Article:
awk help needed

Chris F.A. Johnson cfaj-uVmiyxGBW52XDw4h08c5KA at
Sun Jul 19 19:17:29 UTC 2009

On Sun, 19 Jul 2009, Jamon Camisso wrote:

> Giles Orr wrote:
>> 2009/7/18 Alex Beamish <talexb-Re5JQEeQqe8AvxtiuMwx3w at>:
>>> On Sat, Jul 18, 2009 at 11:46 AM, Giles Orr<gilesorr-Re5JQEeQqe8AvxtiuMwx3w at> wrote:
>>>> By way of introduction: I'm finally, finally trying to get a new
>>>> edition of the Bashprompt HOWTO out there.  This will probably result
>>>> in me posting a lot of detailed and mildly weird questions to this
>>>> list.  This is the first.
>>>> The intention of this script is to figure out how much space the files
>>>> in the current directory take up.  There are about a million ways to
>>>> do this - and yes, I know that "ls -l" spits out a "total" line: I
>>>> don't know what it's totaling, but my math has never agreed with it
>>>> ... feel free to explain though.  I decided that I'd like to do this
>>>> as much in awk as possible since it does decimal math (unlike bash)
>>>> and it's certainly the easiest way to do the text parsing.  I've tried
>>>> bc as well, but you have to use other utility programs to parse and
>>>> split the input for it.
>>> Sorry, but I usually use the du command for this.
>>>  root at music:/etc/init.d# du -h .
>>>  504K    .
>>> Sometimes I want to know how heavy an entire tree is, so I use
>>>  $ du -sh foo
>>> The 'h' argument does intelligent size management, so shows K, M and G.
>> I would love to use "du" because initially it seems like precisely the
>> right tool ... but I want only the sum of the sizes of the files in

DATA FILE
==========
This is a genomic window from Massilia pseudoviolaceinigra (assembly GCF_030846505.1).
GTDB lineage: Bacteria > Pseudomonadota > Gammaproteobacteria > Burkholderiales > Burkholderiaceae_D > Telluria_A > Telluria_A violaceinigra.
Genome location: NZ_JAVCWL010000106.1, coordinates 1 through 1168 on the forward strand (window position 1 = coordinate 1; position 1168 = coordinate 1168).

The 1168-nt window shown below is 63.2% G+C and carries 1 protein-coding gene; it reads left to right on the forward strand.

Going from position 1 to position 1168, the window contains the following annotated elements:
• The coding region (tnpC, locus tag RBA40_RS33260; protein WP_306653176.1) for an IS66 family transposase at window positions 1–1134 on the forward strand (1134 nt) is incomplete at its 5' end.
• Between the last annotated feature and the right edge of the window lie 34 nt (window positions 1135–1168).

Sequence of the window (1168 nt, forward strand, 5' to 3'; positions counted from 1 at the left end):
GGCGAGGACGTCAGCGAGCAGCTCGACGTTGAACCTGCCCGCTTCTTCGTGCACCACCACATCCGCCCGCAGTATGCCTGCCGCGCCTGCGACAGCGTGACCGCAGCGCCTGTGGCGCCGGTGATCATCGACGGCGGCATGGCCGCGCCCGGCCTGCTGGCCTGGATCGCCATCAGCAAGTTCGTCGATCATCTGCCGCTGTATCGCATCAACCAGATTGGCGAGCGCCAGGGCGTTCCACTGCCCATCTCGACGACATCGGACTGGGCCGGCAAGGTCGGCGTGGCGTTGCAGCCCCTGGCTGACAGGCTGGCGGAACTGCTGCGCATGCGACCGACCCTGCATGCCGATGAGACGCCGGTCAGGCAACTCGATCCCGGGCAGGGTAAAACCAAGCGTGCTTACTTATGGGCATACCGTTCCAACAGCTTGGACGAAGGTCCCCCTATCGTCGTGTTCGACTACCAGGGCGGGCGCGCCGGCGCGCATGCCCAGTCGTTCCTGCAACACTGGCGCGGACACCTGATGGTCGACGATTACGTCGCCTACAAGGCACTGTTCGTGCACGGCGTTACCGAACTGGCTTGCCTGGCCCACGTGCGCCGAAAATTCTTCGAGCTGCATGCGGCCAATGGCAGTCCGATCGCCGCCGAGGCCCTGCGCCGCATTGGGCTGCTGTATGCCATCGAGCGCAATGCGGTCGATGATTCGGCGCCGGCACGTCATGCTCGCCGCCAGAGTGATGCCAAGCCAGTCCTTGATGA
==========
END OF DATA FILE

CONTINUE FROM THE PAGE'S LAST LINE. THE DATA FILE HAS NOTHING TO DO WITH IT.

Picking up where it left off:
>> the current directory, and "du" is by default recursive (which also
>> makes it painfully slow to return, not a good thing for something
>> incorporated into a Bash prompt).  If it's possible to stop "du" from
>> recursing, I'll use it immediately - but that looks difficult to
>> impossible.  Any thoughts?
>> Thanks to everyone else who answered too: it all helped.  It certainly
>> sounds like piping into "awk" is the way to go rather than trying to
>> write a self-contained "awk" script.
> Try this:


> #!/bin/bash
> i=0 j=0 k=0
> echo -n "Enter directory: "
> read dir
> for i in `ls $dir`

     Not only is ls unnecessary, but it will cause the script to fail
     if any filenames contain spaces or other pathological characters.

for i in "$dir"/*

>  do
>    if [ -f $i ]; then
>      j=`du -s $i |awk '{print $1}'`
>      k=`expr $k + $j`
>    fi
>  done
> echo $k

    Chris F.A. Johnson                      <>
    Shell Scripting Recipes: A Problem-Solution Approach (2005, Apress)
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